How to learn anything fast

Until now, I have learned a lot of engineering stuff. No dought, I have gone through a lot of physics, math, engineering, and programming related classes; however, I also remember myself learning general knowledge from biology, chemistry, history literature, and a lot of similar classes from earlier education stages. I always divide learning into theoretical and practical subjects. For both kinds of subjects, I prefer different approaches to learn faster.

What is a theoretical subject?

I like to categorize as theoretical all subjects that you have to learn as they are. For example, you want to learn history. You have no other choice than memorizing the historical events and the dates when they happened. Of course, you can dive into archeology and try to prove certain historical events, but this is not history anymore.

In biology, you want to learn about certain plants. You have no other choice than studying them as they are and memorizing the material from the books as it is. Of course, you can then go deep inside and put them under a microscope, study the details, and then tweak the plants’ genes. You can call this action a practical experiment. However, I try to take the theoretical part as an example only. We are not talking about deep science in biology, but the general knowledge taught in schools.

In that case, you have no other choice than memorizing the entire material because there is no point in understanding a complex concept.

What is a practical subject?

For me, a practical subject is when you can learn something by doing something. For example, you can learn programming by wringing code and designing programs. Or you can learn math by solving mathematical problems. The main idea is to understand concepts and not memorize them.

Methodology for learning theoretical subjects

The best way I like to learn theoretical subjects is to memorize everything. Well, not really. How will I memorize 500 pages book in one or two weeks, or even a month or a year? There are much better ways than just memorizing things. Here is the point:

In such kind of subjects, you want to make a model of the topic in your head. Let say you are learning history. You can imagine a straight line in you hade. You can call it a timeline. In the beginning, you will set the year 0 and start from there. Well, you don’t always have to start from zero; you can also take whichever year you need for the specific era you are trying to learn about. As you go through the material, create scenes of the historical events in your head, and put them into the imaginary timeline. Of course, everything has to match the content of the book. In this way, you can visualize things and remember away easier than just memorizing words and sentences.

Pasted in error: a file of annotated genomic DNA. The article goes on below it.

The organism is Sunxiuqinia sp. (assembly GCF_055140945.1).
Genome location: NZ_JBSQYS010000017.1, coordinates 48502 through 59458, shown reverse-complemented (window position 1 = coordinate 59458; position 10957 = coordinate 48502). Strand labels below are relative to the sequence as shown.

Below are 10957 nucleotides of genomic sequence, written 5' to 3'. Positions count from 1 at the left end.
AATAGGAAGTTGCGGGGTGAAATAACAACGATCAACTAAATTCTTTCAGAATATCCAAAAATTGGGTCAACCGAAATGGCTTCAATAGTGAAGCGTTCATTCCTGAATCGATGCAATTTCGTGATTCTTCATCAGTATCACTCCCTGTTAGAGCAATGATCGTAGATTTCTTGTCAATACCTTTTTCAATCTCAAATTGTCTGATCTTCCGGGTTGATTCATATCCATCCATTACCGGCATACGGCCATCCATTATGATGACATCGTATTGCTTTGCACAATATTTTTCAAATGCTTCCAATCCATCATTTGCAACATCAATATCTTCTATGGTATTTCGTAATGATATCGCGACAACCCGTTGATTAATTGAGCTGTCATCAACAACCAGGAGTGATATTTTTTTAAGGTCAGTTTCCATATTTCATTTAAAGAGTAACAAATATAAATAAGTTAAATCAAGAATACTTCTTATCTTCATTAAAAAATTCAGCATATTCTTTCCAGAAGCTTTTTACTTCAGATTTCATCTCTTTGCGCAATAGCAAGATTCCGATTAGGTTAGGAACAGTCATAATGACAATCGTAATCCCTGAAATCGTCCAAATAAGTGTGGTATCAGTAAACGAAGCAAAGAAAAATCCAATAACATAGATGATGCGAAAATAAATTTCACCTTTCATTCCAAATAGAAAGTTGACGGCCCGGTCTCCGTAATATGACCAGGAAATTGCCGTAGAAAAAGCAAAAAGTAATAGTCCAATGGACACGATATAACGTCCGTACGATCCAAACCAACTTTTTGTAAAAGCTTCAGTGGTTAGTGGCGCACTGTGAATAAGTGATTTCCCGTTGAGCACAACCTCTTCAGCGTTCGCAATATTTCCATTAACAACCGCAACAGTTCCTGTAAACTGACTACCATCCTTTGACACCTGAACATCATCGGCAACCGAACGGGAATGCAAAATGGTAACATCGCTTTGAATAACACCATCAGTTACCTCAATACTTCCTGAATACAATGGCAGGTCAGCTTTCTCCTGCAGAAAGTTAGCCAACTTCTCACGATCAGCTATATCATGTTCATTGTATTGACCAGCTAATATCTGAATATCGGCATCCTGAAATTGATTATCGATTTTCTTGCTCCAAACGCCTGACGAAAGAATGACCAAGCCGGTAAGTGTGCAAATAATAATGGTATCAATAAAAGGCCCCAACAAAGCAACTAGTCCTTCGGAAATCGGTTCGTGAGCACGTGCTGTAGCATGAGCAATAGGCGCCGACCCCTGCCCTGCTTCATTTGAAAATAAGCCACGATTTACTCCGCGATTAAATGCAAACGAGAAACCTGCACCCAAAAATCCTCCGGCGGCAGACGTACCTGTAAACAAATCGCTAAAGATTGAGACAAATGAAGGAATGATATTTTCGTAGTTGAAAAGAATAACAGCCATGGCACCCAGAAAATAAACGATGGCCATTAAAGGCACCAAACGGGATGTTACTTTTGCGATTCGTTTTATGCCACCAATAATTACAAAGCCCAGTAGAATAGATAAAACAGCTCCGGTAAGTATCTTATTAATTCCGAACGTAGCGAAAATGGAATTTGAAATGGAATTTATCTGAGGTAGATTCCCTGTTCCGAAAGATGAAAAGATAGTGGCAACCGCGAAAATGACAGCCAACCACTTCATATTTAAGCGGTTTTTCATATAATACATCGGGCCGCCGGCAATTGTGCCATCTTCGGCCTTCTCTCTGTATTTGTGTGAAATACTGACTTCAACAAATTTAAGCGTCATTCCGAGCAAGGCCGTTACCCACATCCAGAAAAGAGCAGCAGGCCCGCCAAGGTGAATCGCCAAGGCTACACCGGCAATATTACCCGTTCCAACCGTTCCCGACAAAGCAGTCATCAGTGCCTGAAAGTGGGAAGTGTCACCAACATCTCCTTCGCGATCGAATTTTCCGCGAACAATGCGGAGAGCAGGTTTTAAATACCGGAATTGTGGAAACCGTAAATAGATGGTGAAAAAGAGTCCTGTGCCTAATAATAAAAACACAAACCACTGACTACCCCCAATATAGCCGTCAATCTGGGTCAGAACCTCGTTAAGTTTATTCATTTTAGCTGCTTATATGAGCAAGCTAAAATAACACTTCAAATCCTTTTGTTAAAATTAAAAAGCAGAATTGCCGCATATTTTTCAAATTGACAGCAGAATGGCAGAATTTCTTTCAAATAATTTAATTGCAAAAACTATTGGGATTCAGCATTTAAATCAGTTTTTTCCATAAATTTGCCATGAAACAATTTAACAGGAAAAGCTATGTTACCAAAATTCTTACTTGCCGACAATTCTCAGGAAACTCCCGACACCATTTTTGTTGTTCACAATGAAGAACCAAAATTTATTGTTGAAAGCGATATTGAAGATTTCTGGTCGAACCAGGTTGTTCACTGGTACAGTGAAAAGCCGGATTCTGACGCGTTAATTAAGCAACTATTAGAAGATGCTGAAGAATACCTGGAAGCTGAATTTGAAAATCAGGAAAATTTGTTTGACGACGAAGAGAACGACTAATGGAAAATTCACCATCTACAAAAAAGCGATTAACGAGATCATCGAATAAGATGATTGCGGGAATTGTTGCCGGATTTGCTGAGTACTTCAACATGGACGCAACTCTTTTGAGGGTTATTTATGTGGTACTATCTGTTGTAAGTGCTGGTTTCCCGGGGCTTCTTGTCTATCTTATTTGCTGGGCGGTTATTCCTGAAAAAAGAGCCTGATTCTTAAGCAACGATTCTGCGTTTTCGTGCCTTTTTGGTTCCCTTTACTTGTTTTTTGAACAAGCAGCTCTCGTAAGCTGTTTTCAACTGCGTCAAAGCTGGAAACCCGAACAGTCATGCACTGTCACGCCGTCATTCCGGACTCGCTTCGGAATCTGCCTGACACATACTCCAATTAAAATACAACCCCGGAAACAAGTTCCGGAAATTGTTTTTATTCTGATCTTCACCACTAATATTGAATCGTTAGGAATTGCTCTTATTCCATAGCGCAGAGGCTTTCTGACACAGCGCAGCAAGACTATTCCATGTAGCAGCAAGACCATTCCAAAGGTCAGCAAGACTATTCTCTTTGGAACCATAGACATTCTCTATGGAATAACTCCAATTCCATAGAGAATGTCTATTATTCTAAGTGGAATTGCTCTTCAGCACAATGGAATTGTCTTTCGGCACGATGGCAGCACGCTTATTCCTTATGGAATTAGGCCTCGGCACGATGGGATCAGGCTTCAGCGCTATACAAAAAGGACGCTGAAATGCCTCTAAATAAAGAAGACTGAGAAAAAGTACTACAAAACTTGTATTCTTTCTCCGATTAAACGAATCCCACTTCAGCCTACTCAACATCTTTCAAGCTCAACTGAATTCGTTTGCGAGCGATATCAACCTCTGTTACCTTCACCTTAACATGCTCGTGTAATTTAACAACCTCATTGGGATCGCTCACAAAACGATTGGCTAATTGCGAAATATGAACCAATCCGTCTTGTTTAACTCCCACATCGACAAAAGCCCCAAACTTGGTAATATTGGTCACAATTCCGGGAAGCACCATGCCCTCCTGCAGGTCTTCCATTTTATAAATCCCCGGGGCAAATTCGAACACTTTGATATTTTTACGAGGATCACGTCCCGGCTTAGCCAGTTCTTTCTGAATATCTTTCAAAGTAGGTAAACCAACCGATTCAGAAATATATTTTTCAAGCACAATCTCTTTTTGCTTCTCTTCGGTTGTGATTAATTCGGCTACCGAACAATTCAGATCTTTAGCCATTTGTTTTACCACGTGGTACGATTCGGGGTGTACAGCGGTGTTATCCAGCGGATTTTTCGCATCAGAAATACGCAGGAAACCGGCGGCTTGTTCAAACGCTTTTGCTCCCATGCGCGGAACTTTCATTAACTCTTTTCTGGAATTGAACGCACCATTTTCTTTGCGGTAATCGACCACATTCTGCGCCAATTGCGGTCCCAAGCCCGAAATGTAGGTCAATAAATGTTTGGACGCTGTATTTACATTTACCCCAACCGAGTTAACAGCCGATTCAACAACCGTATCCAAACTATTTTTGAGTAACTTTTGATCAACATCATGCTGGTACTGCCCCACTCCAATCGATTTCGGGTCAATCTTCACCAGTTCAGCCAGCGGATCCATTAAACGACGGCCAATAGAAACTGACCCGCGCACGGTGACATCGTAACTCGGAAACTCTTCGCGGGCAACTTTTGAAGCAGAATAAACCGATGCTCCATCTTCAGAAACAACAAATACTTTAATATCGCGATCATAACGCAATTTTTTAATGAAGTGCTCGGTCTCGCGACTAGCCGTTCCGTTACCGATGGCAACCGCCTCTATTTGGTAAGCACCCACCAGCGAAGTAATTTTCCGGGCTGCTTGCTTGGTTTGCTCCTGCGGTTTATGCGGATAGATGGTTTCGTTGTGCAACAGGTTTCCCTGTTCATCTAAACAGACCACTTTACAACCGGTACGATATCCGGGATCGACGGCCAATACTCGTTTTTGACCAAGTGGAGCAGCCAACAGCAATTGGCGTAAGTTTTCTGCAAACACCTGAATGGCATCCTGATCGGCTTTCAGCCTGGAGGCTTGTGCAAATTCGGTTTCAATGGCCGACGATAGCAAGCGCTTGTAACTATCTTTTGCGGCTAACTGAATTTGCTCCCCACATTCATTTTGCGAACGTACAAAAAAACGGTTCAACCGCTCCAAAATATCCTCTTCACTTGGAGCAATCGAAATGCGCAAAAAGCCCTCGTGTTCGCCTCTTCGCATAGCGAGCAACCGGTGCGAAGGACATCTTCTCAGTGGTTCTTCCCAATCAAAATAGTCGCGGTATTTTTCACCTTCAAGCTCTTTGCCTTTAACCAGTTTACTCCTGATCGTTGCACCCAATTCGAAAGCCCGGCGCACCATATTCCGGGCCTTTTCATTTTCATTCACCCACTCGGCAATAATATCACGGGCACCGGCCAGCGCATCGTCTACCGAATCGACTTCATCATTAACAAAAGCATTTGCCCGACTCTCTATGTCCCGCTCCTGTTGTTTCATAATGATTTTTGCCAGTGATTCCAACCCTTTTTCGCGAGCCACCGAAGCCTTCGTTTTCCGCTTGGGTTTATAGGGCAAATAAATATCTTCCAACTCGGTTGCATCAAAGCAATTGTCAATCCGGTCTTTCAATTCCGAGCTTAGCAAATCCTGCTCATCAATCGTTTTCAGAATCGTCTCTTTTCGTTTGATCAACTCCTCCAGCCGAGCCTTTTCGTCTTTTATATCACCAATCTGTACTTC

At the beginning of implementing this method, it might be a bit weird and hard, and if so, you can do the same by actual drawing. For example, draw a timeline into your notebook and paste images related to the events you study about or draw simple pictures that recall the material you read from the book. Besides these pictures, you can, of course, take notes so that you can recall faster and easier later.

The same you can do with other subjects too. If you learn about specific plants in biology, you can imagine the real plant in your head instead of the timeline in history. If you don’t know how the plant looks like, look for pictures on the internet. For every fact that you read about, put a mark in your imaginary plant in your head. Again, if this is hard to do initially, download a real picture of the plant and put notes directly on the picture.

Taking notes is an excellent idea in both cases since you can later recall the material more straightforward. However, the techniques I describe here are practical for long term memory but also helpful for exams.

Methodology for learning practical subjects

Practice, practice, practice! That’s it. Seriously, that’s it. I meant stuff that you learn, practice them. That’s how you will understand concepts.

Let’s take an example. Say you want to study math. You take the math book and read. Everything appears to be obvious at first glance, right? OK, close the book and try solving a problem. And here you are, you thought you know it, but not really.

Man, this is math. If you do not practice, you cannot learn it quickly. The idea here is to understand the concept. That’s what matters in math. You don’t want to memorize formulas, but understand concepts so you can derive those formulas. For example, 2 x 5 = 10. If you remember this equation, you will always know the answer. But if you understand the concept of multiplication, you can always multiply any numbers. And believe me, you cannot memorize all possible cases of multiplication.

The same applies, for example, to programming. You want to study the concept of programming, and afterward, you can write code in any programming language. Of course, you need to memorize particular syntax expressions or keywords for programming in specific languages, but this is only for convenience. You can never be a programmer if you know even all keywords and programming expressions, but you don’t know how to use them.


If you are struggling with learning fast, this article might be a peace of mind and help you do better and be more efficient in your learning process. These are methods that I have practiced for years, and this article gives you a glance at how I use to study anything. If you haven’t considered this way of studying, I encourage you to try at least some time and come back here to leave feedback. I am glad to hear people found this article useful.

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